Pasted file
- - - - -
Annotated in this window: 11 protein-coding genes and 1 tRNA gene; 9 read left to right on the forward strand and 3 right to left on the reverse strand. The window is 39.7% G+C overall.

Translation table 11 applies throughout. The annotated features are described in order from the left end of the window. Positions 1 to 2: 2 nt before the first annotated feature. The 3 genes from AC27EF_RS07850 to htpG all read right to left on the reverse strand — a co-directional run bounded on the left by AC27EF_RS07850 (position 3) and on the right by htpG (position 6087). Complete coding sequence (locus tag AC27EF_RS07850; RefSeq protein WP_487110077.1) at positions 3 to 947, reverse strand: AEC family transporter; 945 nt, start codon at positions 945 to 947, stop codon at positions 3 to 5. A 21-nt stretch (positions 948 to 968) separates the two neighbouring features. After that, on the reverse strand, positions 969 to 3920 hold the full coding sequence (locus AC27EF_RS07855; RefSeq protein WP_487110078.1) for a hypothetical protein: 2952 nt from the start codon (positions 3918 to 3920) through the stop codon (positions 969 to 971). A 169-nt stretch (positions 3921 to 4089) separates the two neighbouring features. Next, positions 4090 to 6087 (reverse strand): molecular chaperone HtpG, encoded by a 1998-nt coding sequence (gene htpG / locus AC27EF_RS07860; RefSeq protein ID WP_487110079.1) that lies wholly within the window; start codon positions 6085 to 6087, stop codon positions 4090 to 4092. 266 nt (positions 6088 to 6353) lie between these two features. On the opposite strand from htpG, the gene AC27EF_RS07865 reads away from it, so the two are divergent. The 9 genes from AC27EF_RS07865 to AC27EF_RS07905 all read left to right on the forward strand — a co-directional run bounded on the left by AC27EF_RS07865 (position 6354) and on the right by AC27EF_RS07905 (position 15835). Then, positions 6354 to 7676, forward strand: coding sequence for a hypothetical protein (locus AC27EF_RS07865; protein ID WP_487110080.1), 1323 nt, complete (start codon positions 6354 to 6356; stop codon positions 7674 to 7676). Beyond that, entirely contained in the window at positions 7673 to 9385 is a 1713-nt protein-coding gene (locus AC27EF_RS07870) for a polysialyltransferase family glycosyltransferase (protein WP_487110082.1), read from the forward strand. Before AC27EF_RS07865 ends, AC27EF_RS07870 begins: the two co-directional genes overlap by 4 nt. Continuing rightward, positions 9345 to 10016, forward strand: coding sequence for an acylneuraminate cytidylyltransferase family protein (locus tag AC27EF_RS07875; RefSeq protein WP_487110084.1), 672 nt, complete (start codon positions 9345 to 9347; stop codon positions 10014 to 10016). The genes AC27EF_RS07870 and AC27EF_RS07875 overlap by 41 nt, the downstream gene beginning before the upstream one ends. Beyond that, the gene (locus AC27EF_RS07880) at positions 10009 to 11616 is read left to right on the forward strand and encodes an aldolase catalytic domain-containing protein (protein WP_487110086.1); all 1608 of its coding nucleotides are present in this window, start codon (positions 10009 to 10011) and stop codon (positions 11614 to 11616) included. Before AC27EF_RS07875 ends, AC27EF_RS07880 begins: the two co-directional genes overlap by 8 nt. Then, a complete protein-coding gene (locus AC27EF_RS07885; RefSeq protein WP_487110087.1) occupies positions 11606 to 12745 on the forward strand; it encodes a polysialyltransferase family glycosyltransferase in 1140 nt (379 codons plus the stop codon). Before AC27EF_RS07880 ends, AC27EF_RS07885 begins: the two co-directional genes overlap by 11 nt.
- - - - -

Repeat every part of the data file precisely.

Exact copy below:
Annotated in this window: 11 protein-coding genes and 1 tRNA gene; 9 read left to right on the forward strand and 3 right to left on the reverse strand. The window is 39.7% G+C overall.

Translation table 11 applies throughout. The annotated features are described in order from the left end of the window. Positions 1 to 2: 2 nt before the first annotated feature. The 3 genes from AC27EF_RS07850 to htpG all read right to left on the reverse strand — a co-directional run bounded on the left by AC27EF_RS07850 (position 3) and on the right by htpG (position 6087). Complete coding sequence (locus tag AC27EF_RS07850; RefSeq protein WP_487110077.1) at positions 3 to 947, reverse strand: AEC family transporter; 945 nt, start codon at positions 945 to 947, stop codon at positions 3 to 5. A 21-nt stretch (positions 948 to 968) separates the two neighbouring features. After that, on the reverse strand, positions 969 to 3920 hold the full coding sequence (locus AC27EF_RS07855; RefSeq protein WP_487110078.1) for a hypothetical protein: 2952 nt from the start codon (positions 3918 to 3920) through the stop codon (positions 969 to 971). A 169-nt stretch (positions 3921 to 4089) separates the two neighbouring features. Next, positions 4090 to 6087 (reverse strand): molecular chaperone HtpG, encoded by a 1998-nt coding sequence (gene htpG / locus AC27EF_RS07860; RefSeq protein ID WP_487110079.1) that lies wholly within the window; start codon positions 6085 to 6087, stop codon positions 4090 to 4092. 266 nt (positions 6088 to 6353) lie between these two features. On the opposite strand from htpG, the gene AC27EF_RS07865 reads away from it, so the two are divergent. The 9 genes from AC27EF_RS07865 to AC27EF_RS07905 all read left to right on the forward strand — a co-directional run bounded on the left by AC27EF_RS07865 (position 6354) and on the right by AC27EF_RS07905 (position 15835). Then, positions 6354 to 7676, forward strand: coding sequence for a hypothetical protein (locus AC27EF_RS07865; protein ID WP_487110080.1), 1323 nt, complete (start codon positions 6354 to 6356; stop codon positions 7674 to 7676). Beyond that, entirely contained in the window at positions 7673 to 9385 is a 1713-nt protein-coding gene (locus AC27EF_RS07870) for a polysialyltransferase family glycosyltransferase (protein WP_487110082.1), read from the forward strand. Before AC27EF_RS07865 ends, AC27EF_RS07870 begins: the two co-directional genes overlap by 4 nt. Continuing rightward, positions 9345 to 10016, forward strand: coding sequence for an acylneuraminate cytidylyltransferase family protein (locus tag AC27EF_RS07875; RefSeq protein WP_487110084.1), 672 nt, complete (start codon positions 9345 to 9347; stop codon positions 10014 to 10016). The genes AC27EF_RS07870 and AC27EF_RS07875 overlap by 41 nt, the downstream gene beginning before the upstream one ends. Beyond that, the gene (locus AC27EF_RS07880) at positions 10009 to 11616 is read left to right on the forward strand and encodes an aldolase catalytic domain-containing protein (protein WP_487110086.1); all 1608 of its coding nucleotides are present in this window, start codon (positions 10009 to 10011) and stop codon (positions 11614 to 11616) included. Before AC27EF_RS07875 ends, AC27EF_RS07880 begins: the two co-directional genes overlap by 8 nt. Then, a complete protein-coding gene (locus AC27EF_RS07885; RefSeq protein WP_487110087.1) occupies positions 11606 to 12745 on the forward strand; it encodes a polysialyltransferase family glycosyltransferase in 1140 nt (379 codons plus the stop codon). Before AC27EF_RS07880 ends, AC27EF_RS07885 begins: the two co-directional genes overlap by 11 nt.